1. (Recommended) Use the LabVIEW FPGA Compile Cloud Service
    This Internet-based service offloads the FPGA compilations to a high-performance NI server so you do not have to maintain the server, such as providing upgraded hardware and software. In addition the service is capable of parallel compilations so multiple developers can have compilations executing or you can compile multiple variants of your FPGA code at one time. Similarly to a Windows PC-based development system, on the CompactRIO you access the service by entering your login and password without further configuration required. If you have an active service contract, such as Standard Service Program (SSP), you are eligible for one year of free access to the LabVIEW FPGA Compile Cloud Service, or there is a 90-day free trial.
    Getting Started with the LabVIEW FPGA Compile Cloud Service

  2. Install the LabVIEW FPGA Compilation tools on a computer
    The LabVIEW FPGA license allows you to install just the Xilinx compilation tools on a remote computer. You use the LabVIEW Platform DVD that you used to install LabVIEW on the CompactRIO, except now you only select the appropriate compilation tool. To learn more about this process refer to Installing and Activating the LabVIEW FPGA Compile Server on a Remote Computer.

    Once you have installed the FPGA compilation tools, open up LabVIEW on the CompactRIO and configure it to reference this remote FPGA compilation server by following the steps in the Compiling an FPGA VI Remotely help document.

  3. Setup a LabVIEW FPGA Compile Farm
    The LabVIEW FPGA Compile Farm toolkit includes the software required to setup a centralized farm of computers devoted to FPGA compilations for your organization. It has similar functionality to the LabVIEW FGPA Compile Cloud except that you take over the hardware and software maintenance associated with having your own computers.

    Figure 3: To remotely compile LabVIEW FPGA VIs, you can setup and maintain server computers at your organization or you can offload the compiles through the NI LabVIEW FPGA Compile Cloud Service.


The development process with LabVIEW directly installed on the Windows based CompactRIO is similar to that for any other Windows targets. As shown in Figure 4 below, you add the back plane FPGA as a target under the My Computer project target and create and debug VIs under each target. The only significant difference is when you click the run button to compile your LabVIEW FPGA application the compilation process will occur on a remote computer.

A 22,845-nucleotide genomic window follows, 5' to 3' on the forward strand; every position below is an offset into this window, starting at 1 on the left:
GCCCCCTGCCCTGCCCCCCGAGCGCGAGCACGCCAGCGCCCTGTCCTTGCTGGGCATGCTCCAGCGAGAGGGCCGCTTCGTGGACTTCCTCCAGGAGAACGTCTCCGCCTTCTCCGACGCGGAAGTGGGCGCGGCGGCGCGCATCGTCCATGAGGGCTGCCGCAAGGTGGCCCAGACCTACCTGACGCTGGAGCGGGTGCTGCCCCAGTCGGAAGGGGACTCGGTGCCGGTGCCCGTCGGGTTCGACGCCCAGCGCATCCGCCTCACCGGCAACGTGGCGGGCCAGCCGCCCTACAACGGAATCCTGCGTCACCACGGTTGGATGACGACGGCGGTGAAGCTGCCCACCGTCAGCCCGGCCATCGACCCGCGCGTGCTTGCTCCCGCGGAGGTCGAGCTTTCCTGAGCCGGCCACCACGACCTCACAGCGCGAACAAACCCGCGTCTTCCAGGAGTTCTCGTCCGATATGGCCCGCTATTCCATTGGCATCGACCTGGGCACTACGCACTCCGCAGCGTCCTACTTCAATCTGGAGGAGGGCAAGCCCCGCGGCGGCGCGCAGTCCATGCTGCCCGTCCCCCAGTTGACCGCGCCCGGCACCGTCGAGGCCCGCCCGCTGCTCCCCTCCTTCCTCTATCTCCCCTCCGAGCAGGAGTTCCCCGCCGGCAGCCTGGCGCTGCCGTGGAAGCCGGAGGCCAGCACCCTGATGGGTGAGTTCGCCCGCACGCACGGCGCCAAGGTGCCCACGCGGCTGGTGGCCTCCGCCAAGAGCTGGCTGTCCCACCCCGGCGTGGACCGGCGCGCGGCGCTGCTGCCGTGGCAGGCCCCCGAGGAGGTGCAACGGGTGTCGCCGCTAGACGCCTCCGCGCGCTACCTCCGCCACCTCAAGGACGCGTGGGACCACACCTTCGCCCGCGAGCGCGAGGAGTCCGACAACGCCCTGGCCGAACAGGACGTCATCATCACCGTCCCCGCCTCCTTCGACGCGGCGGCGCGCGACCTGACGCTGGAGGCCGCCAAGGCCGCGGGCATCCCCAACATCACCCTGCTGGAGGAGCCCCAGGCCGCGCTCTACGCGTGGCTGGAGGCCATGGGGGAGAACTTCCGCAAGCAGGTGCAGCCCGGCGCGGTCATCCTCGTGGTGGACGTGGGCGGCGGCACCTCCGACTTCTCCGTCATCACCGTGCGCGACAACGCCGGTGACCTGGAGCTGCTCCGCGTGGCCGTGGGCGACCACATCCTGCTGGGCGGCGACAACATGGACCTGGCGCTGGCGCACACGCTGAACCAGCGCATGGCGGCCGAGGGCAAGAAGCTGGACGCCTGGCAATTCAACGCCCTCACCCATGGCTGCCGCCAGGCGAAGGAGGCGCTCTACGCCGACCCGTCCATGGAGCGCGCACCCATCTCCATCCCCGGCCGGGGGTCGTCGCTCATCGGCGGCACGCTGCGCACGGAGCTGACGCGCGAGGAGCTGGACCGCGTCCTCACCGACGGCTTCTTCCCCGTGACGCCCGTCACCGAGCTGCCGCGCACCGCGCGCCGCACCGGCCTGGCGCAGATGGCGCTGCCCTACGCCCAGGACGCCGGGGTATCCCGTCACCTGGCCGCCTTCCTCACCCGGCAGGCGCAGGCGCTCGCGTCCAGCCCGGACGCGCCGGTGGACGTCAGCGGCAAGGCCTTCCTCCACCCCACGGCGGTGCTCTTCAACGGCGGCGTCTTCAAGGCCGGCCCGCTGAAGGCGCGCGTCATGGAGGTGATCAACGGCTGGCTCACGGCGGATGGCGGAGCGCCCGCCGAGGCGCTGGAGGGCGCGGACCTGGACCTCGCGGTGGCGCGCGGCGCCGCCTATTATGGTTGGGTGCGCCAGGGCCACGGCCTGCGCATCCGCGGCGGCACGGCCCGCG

Figure 4: Similar to a Windows-based PC, in local development on the CompactRIO you develop your application under the My Computer target and add the FPGA back plane target underneath the Windows target.

All the standard LabVIEW debugging tools in Windows, such as highlight execution, probes, and stepping through you application are accessible when developing on the CompactRIO. Likewise, the FPGA interactive front panel used during debugging is also available.

Learn more about best-practices for developing Windows and FPGA-based applications through these documents:
Software Engineering Best Practices
Testing and Debugging LabVIEW FPGA Code

Deployment and Replication

Since you are developing directly on the CompactRIO hardware, the process of moving to final deployment is straight forward. As with any other LabVIEW for Windows application, to distribute the application, you create and configure a Build Specification in the Project Explorer window. For more information on how to create an application in LabVIEW, reference Developing and Distributing an Application. Running the build specification then generates the Windows executable that you will use in a deployment situation.

To replicate a deployed Windows based CompactRIO system, you can transfer and execute a LabVIEW built installer on each target or you can use third-party Windows imaging tools. The first method, a manual replication process, starts by building an installer that packages your LabVIEW application with the appropriate support files. Learn more about Building an Installer (Windows) in the LabVIEW help. Once built, the installer can then be transferred to the CompactRIO, copied on to the target, and executed to load the necessary application files. The second method, useful for higher deployment volumes or for more complex operating system configurations, is to use a third-party hard disk imaging tool. These tools are capable of copying the entire contents of the hard disk for your correctly configured Windows system to a blank system. There are a variety of these tools available and do require a larger initial investment of time and money as opposed to the installer method, but depending on the needs of your system they may make sense.